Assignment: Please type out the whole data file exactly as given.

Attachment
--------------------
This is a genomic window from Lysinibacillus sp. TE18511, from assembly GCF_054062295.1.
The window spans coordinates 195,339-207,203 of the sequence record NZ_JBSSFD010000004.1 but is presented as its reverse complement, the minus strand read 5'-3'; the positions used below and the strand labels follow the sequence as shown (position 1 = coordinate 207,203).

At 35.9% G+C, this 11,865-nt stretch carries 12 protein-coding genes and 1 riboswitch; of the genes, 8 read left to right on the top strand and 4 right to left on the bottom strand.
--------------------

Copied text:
This is a genomic window from Lysinibacillus sp. TE18511, from assembly GCF_054062295.1.
The window spans coordinates 195,339-207,203 of the sequence record NZ_JBSSFD010000004.1 but is presented as its reverse complement, the minus strand read 5'-3'; the positions used below and the strand labels follow the sequence as shown (position 1 = coordinate 207,203).

At 35.9% G+C, this 11,865-nt stretch carries 12 protein-coding genes and 1 riboswitch; of the genes, 8 read left to right on the top strand and 4 right to left on the bottom strand.